The Land Sabbath in Modern Israel

The Land Sabbath in Modern Israel

by Doug Ward, Ph.D.


“Rest can be hard to come by in twenty-first century Western societies. With so much to do, it is all too easy for us to become enslaved to our busy schedules. The Bible gives indications that our Creator did not intend for us to live such restless and hurried lives. In Genesis 2:1-3 we read that God rested on the seventh day of the creation week, setting an example for mankind. Later, in proclaiming the Decalogue from Mt. Sinai, God reminded the children of Israel of that example

(Exod. 20:8-11).
The weekly Sabbath is one of the foundations of the Torah, God’s wise and loving instruction for his people. The Torah also makes provision for the land of Israel to “rest” every seven years (see Exod. 23:10-11; Lev. 25:1-7). In a sabbatical year (known in Jewish tradition as a “shemittah year,” from a Hebrew word in Exod. 23:11 that means “let drop”), farmers are not to plant seed, prune their trees, or harvest crops. For that year the land becomes public property, and people may take what grows by itself according to their needs. The seventh year is also a time for cancellation of debts (Deut. 15:1-2) and release of indentured servants (Deut.  15:12-18).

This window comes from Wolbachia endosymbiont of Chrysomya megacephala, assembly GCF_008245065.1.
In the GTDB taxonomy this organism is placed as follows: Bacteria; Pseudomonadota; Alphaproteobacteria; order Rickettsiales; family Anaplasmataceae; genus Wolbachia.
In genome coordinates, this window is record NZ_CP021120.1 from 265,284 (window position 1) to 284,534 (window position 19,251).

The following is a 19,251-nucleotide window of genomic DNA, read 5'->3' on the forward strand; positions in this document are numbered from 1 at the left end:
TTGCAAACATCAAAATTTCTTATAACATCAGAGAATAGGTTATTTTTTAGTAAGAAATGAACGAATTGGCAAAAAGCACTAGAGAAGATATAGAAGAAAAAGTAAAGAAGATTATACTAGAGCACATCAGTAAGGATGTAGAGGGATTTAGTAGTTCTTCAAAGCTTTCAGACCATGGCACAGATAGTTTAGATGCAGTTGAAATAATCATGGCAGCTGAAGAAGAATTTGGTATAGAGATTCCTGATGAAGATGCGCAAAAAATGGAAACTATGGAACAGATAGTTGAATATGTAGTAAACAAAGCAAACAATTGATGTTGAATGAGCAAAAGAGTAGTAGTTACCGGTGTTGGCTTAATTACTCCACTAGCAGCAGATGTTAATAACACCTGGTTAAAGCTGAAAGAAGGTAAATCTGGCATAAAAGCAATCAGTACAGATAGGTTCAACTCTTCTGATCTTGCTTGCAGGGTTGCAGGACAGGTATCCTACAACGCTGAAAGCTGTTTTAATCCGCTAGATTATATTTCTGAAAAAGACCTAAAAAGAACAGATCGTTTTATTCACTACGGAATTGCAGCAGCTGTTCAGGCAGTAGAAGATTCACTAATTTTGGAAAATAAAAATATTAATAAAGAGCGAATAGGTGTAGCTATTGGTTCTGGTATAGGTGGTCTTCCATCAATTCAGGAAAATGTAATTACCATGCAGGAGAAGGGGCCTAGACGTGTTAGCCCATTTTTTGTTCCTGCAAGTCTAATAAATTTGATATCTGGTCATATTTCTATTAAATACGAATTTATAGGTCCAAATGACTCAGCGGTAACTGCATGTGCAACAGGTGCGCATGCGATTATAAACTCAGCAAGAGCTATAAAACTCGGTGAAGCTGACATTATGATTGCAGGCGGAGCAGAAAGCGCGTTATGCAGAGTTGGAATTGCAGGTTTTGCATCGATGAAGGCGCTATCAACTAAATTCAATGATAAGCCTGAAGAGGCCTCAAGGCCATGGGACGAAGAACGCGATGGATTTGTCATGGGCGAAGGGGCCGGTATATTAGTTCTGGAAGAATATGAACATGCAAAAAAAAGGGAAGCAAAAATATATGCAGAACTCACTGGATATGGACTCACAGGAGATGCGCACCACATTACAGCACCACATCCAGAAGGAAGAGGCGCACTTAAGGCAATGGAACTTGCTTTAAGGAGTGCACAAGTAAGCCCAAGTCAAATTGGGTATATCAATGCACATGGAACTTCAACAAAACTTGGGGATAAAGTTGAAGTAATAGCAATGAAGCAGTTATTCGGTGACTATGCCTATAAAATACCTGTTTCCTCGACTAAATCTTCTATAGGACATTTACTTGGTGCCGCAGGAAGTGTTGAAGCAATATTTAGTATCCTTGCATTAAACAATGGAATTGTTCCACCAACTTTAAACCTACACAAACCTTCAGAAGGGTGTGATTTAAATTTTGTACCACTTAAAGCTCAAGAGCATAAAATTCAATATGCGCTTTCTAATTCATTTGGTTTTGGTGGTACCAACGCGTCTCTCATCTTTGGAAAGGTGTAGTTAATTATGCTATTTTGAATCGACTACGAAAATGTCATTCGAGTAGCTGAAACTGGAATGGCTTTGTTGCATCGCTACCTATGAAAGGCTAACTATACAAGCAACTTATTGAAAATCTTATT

The sabbatical commandments of the Torah are designed to maintain and strengthen the relationship between God and his people….”
(this article is an excerpt from the May-June 2005 edition of the Sabbath Sentinel)


To read the rest of this article, which starts on page 4, click this link:

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